In May 2010, China Mobile announced that it was interested in selling the Apple iPad, but the official release is likely to take some time, as the iPhone did not reach the Chinese market until two years after the launch in other countries. In the meantime, however, it has been estimated that there are around ‘unofficial’ 100,000 iPads in China. Copycat devices are also available on the local market for a far lower cost than the US$500 upwards required to purchase an iPad.
China’s computer hardware sales are projected at US$57.1bn in 2010 and are forecast to reach around US$89.8bn in 2014. Market growth this year is forecast to be around 10%. The roll-out of 3G mobile services by China’s mobile telecoms network operators will stimulate sales of netbooks, while government subsidy programmes will boost demand from the vast, under-penetrated rural areas. The authors forecast that computer hardware CAGR for the 2010-2014 period will be around 12%, with SMEs, smaller towns and rural areas driving growth, along with replacement of desktops with notebooks. Vendors face the challenges of geography and channel underdevelopment in China’s vast rural hinterland, where villages are often widely dispersed and far from the nearest large town. Vendors such as Lenovo and HP have been aggressively expanding their sales networks outside China’s largest cities.
The authors project that the Chinese software market will grow at a CAGR of 13% over the 2010-2014 period. The total value of the Chinese software market is forecast to reach US$11.3bn in 2010, up from US$9.8bn the previous year. In 2009, software revenue growth was down on the same period of the previous year, but remained robust as enterprises looked for solutions that would help them improve performance and operational efficiency.
As a rule, Chinese enterprises tend not to pay enough attention to software. However, there is a growing trend for companies to seek greater efficiency by using IT to improve productivity and lower costs, including labour costs. The hosted application model may already account for between one-fifth and onequarter of China’s software revenues.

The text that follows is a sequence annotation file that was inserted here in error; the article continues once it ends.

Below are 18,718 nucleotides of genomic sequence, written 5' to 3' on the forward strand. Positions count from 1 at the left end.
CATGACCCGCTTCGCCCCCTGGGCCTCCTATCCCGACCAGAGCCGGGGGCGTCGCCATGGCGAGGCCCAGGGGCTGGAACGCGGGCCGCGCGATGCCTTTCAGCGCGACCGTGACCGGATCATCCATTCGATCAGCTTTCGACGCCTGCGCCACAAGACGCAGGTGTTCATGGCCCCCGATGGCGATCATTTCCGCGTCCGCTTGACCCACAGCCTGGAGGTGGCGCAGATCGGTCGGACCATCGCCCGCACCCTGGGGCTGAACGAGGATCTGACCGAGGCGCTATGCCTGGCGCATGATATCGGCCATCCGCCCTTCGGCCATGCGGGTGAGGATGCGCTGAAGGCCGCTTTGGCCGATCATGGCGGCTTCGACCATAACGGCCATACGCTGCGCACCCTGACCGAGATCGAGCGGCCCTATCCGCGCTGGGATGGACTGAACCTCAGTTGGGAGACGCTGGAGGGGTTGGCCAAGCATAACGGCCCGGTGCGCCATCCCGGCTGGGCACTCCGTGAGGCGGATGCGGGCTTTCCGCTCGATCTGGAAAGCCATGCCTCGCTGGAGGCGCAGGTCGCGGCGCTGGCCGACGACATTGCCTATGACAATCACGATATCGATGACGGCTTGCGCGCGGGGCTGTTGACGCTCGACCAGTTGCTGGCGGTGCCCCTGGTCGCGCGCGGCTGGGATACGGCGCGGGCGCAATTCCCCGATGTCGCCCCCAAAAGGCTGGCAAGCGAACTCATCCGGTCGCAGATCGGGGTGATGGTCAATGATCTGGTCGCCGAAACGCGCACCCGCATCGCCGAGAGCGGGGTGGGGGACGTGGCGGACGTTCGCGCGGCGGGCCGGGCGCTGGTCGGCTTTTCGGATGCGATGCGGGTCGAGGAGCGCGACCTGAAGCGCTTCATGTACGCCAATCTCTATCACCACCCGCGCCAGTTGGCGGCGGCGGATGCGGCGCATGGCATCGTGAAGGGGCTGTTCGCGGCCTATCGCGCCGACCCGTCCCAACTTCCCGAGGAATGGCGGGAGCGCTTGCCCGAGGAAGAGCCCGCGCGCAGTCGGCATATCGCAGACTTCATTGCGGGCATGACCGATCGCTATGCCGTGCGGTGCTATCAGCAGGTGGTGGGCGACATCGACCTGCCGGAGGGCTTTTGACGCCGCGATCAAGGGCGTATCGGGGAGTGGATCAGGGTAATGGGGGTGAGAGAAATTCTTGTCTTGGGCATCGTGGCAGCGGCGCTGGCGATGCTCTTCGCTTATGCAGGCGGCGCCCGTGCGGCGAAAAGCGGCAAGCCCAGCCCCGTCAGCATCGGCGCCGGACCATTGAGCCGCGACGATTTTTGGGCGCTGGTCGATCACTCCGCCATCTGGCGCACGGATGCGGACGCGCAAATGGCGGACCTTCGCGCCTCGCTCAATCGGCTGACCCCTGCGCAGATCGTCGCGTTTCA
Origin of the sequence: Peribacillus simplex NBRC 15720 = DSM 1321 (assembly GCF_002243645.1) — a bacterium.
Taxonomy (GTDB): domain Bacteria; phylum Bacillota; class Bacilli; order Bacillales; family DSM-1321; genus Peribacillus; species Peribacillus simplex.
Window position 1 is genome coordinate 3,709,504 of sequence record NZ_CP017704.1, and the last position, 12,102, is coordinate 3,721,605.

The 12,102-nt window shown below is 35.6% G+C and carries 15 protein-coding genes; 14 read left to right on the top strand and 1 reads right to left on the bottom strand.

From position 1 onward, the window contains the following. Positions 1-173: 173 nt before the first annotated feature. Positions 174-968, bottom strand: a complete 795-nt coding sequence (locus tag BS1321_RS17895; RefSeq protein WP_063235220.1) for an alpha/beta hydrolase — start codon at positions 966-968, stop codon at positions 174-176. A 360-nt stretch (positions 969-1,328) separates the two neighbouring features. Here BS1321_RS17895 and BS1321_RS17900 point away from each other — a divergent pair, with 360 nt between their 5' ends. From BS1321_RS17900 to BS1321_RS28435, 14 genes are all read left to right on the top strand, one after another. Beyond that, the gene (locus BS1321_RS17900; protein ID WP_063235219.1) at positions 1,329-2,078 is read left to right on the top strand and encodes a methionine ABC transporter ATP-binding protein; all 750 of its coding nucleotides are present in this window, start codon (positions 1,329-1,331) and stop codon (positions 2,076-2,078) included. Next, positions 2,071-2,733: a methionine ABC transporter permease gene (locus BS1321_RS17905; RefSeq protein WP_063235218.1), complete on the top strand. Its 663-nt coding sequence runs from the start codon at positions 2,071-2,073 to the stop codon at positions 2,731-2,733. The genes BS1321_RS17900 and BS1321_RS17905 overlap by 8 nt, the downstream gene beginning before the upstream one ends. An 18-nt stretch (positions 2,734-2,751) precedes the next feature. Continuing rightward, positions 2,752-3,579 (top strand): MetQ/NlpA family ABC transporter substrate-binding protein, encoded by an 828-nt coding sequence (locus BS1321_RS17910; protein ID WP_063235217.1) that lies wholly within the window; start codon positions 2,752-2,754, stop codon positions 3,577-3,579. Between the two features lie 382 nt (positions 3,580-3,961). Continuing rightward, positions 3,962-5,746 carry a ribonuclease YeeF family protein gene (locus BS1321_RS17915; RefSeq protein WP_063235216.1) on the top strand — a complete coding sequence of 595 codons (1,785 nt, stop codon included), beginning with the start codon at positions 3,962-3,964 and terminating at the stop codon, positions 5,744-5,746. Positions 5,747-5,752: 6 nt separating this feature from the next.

The IT services market has been the fastest-growing segment of the IT market in recent years and continued to show robust growth in 2009, despite the global economic slowdown. This segment is projected to achieve expected sector CAGR of 14% between 2010 and 2014. Spending is projected to reach around US$18.4bn in 2010 as banks, telecoms operators and manufacturers invest to meet the challenges posed by growing demand for their services and the more competitive environment generated by WTO membership.
Shanghai will be a key location of IT services opportunity over the authors five-year forecast period, as the city invests to implement its plan of becoming a world-class financial and shipping centre. In the telecoms sector, the launch of 3G services and associated network roll-outs will generate spending, while government spending is expected to increase as a percentage of GDP thanks to stimulus packages. Other potential growth areas include healthcare, banks and retail. SHOW LESS READ MORE >
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Table: China’s IT Sector – Historical Data & Forecasts (US$mn Unless Otherwise Stated)
Table: China Telecoms Sector – Internet – Historical Data & Forecasts
Table: China – Economic Activity
Country Snapshot: China Demographic Data
Section 1: Population
Table: Demographic Indicators, 2005-2030
Table: Rural/Urban Breakdown, 2005-2030
Section 2: Education And Healthcare
Table: Education, 2002-2005
Table: Vital Statistics, 2005-2030
Section 3: Labour Market And Spending Power
Table: Employment Indicators, 2001-2006
Table: Consumer Expenditure, 2000-2012 (US$)
Table: Average Annual Manufacturing Wages, 2005-2012